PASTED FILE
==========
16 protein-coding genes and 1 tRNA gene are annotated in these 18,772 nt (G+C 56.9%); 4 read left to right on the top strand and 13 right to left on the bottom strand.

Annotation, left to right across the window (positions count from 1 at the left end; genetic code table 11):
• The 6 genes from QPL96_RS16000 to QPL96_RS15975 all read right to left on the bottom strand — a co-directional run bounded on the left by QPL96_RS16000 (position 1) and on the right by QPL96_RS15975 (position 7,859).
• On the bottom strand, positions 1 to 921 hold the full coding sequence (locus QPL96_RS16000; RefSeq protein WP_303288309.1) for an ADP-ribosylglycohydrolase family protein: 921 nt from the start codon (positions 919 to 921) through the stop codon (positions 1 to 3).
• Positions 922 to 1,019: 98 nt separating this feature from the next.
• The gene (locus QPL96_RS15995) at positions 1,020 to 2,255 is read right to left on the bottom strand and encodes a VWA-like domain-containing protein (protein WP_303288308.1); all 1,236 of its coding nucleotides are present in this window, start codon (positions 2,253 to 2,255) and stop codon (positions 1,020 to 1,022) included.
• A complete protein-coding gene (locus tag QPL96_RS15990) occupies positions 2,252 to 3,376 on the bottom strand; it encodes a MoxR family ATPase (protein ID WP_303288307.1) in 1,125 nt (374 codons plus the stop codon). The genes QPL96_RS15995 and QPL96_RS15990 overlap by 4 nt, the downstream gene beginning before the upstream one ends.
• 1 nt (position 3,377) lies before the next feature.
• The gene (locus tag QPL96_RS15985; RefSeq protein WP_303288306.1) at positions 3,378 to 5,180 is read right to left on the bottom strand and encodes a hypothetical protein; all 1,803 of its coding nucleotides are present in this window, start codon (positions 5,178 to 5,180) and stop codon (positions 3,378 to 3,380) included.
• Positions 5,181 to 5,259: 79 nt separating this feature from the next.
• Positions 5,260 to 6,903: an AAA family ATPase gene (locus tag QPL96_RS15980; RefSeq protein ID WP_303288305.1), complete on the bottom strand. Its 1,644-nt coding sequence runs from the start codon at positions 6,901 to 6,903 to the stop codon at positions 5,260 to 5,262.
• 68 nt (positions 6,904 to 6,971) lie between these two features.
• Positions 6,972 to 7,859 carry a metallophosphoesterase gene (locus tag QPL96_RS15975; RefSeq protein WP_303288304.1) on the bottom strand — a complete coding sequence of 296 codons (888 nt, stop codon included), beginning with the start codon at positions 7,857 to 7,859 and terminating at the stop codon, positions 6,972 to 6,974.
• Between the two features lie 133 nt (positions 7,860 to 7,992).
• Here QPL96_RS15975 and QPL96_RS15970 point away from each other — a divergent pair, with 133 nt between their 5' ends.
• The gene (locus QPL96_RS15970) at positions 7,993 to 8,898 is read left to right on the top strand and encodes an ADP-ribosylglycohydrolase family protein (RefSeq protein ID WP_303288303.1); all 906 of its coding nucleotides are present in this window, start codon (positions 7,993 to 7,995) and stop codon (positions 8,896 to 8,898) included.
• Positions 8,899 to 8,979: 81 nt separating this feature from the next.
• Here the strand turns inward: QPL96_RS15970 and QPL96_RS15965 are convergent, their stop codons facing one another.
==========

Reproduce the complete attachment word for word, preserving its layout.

16 protein-coding genes and 1 tRNA gene are annotated in these 18,772 nt (G+C 56.9%); 4 read left to right on the top strand and 13 right to left on the bottom strand.

Annotation, left to right across the window (positions count from 1 at the left end; genetic code table 11):
• The 6 genes from QPL96_RS16000 to QPL96_RS15975 all read right to left on the bottom strand — a co-directional run bounded on the left by QPL96_RS16000 (position 1) and on the right by QPL96_RS15975 (position 7,859).
• On the bottom strand, positions 1 to 921 hold the full coding sequence (locus QPL96_RS16000; RefSeq protein WP_303288309.1) for an ADP-ribosylglycohydrolase family protein: 921 nt from the start codon (positions 919 to 921) through the stop codon (positions 1 to 3).
• Positions 922 to 1,019: 98 nt separating this feature from the next.
• The gene (locus QPL96_RS15995) at positions 1,020 to 2,255 is read right to left on the bottom strand and encodes a VWA-like domain-containing protein (protein WP_303288308.1); all 1,236 of its coding nucleotides are present in this window, start codon (positions 2,253 to 2,255) and stop codon (positions 1,020 to 1,022) included.
• A complete protein-coding gene (locus tag QPL96_RS15990) occupies positions 2,252 to 3,376 on the bottom strand; it encodes a MoxR family ATPase (protein ID WP_303288307.1) in 1,125 nt (374 codons plus the stop codon). The genes QPL96_RS15995 and QPL96_RS15990 overlap by 4 nt, the downstream gene beginning before the upstream one ends.
• 1 nt (position 3,377) lies before the next feature.
• The gene (locus tag QPL96_RS15985; RefSeq protein WP_303288306.1) at positions 3,378 to 5,180 is read right to left on the bottom strand and encodes a hypothetical protein; all 1,803 of its coding nucleotides are present in this window, start codon (positions 5,178 to 5,180) and stop codon (positions 3,378 to 3,380) included.
• Positions 5,181 to 5,259: 79 nt separating this feature from the next.
• Positions 5,260 to 6,903: an AAA family ATPase gene (locus tag QPL96_RS15980; RefSeq protein ID WP_303288305.1), complete on the bottom strand. Its 1,644-nt coding sequence runs from the start codon at positions 6,901 to 6,903 to the stop codon at positions 5,260 to 5,262.
• 68 nt (positions 6,904 to 6,971) lie between these two features.
• Positions 6,972 to 7,859 carry a metallophosphoesterase gene (locus tag QPL96_RS15975; RefSeq protein WP_303288304.1) on the bottom strand — a complete coding sequence of 296 codons (888 nt, stop codon included), beginning with the start codon at positions 7,857 to 7,859 and terminating at the stop codon, positions 6,972 to 6,974.
• Between the two features lie 133 nt (positions 7,860 to 7,992).
• Here QPL96_RS15975 and QPL96_RS15970 point away from each other — a divergent pair, with 133 nt between their 5' ends.
• The gene (locus QPL96_RS15970) at positions 7,993 to 8,898 is read left to right on the top strand and encodes an ADP-ribosylglycohydrolase family protein (RefSeq protein ID WP_303288303.1); all 906 of its coding nucleotides are present in this window, start codon (positions 7,993 to 7,995) and stop codon (positions 8,896 to 8,898) included.
• Positions 8,899 to 8,979: 81 nt separating this feature from the next.
• Here the strand turns inward: QPL96_RS15970 and QPL96_RS15965 are convergent, their stop codons facing one another.